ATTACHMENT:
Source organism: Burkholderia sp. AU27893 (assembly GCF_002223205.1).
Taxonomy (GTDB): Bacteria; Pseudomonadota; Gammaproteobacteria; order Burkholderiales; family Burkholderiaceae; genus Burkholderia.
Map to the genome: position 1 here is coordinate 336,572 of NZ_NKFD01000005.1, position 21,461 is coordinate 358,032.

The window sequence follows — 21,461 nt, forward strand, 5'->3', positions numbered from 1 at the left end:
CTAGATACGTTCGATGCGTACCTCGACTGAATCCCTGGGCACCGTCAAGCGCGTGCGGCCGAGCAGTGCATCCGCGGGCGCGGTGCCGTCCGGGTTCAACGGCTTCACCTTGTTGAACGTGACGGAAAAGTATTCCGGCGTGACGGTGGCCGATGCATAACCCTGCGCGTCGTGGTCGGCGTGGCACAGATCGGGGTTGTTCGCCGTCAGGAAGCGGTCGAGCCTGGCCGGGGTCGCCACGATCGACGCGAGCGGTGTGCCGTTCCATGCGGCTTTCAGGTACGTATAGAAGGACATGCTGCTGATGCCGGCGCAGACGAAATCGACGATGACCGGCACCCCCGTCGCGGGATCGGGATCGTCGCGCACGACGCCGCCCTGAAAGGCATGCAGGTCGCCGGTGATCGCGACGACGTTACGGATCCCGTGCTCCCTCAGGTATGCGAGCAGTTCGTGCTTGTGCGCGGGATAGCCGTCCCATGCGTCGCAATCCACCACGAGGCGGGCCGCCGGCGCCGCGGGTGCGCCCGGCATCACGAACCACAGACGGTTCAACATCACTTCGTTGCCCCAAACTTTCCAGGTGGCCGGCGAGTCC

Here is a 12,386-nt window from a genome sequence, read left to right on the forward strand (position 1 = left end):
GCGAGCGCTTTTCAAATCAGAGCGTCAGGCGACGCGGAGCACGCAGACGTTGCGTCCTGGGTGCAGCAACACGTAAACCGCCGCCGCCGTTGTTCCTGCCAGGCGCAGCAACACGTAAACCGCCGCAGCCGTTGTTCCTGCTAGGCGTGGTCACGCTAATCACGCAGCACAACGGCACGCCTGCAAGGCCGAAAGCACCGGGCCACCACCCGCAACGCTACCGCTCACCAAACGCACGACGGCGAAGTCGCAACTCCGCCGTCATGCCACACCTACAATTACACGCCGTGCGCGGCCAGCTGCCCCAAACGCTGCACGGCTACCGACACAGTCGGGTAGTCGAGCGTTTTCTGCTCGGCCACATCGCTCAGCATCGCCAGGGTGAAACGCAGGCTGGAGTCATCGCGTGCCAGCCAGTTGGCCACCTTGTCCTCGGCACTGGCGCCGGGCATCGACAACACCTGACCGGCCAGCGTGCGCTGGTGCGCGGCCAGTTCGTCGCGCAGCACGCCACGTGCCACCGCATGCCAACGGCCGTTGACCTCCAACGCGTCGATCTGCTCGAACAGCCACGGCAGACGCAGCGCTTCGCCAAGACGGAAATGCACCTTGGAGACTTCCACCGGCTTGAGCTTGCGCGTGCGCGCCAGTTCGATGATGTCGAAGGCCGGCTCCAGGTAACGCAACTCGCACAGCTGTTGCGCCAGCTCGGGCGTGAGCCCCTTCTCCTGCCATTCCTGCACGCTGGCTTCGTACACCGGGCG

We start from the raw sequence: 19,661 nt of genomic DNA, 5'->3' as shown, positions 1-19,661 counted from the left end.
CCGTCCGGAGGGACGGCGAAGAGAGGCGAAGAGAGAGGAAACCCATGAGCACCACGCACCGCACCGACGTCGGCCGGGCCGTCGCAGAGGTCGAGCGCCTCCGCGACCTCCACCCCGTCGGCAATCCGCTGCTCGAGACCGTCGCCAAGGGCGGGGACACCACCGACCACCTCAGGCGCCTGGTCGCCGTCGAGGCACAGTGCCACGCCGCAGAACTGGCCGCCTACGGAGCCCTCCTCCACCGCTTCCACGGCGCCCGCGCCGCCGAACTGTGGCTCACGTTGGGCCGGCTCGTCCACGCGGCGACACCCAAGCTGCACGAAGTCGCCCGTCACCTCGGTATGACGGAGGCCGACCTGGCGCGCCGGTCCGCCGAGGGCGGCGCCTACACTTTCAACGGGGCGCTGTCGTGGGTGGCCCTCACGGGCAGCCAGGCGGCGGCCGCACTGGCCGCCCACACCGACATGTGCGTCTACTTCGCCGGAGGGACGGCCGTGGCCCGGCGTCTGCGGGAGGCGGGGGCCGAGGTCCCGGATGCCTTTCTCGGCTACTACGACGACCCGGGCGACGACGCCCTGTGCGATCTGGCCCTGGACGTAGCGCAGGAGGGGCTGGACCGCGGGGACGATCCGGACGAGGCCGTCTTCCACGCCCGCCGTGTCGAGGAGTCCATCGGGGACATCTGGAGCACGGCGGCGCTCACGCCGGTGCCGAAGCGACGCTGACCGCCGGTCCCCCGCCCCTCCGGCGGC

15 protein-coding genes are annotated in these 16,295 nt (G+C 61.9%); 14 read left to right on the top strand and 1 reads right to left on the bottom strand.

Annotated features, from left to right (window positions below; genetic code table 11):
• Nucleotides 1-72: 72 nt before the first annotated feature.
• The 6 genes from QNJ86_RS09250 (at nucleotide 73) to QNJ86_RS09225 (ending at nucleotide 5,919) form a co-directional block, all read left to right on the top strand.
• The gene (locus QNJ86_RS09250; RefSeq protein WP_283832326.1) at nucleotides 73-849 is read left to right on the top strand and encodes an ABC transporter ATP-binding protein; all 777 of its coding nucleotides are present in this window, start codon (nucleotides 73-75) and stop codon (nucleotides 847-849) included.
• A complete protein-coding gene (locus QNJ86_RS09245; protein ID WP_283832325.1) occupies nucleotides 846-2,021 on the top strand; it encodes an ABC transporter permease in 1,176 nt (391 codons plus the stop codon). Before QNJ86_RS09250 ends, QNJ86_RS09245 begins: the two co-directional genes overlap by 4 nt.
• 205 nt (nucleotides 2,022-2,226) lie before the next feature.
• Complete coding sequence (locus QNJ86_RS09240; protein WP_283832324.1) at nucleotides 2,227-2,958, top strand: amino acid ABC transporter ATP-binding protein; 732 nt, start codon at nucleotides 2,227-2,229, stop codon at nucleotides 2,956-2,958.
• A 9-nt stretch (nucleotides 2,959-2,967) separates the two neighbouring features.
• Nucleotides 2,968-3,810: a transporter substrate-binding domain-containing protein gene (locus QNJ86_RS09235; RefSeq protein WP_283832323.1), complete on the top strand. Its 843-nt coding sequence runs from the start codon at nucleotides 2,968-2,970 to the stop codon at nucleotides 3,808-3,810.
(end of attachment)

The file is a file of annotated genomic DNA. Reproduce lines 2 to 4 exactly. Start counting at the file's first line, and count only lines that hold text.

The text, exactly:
Taxonomy (GTDB): Bacteria; Pseudomonadota; Gammaproteobacteria; order Burkholderiales; family Burkholderiaceae; genus Burkholderia.
Map to the genome: position 1 here is coordinate 336,572 of NZ_NKFD01000005.1, position 21,461 is coordinate 358,032.

The window sequence follows — 21,461 nt, forward strand, 5'->3', positions numbered from 1 at the left end: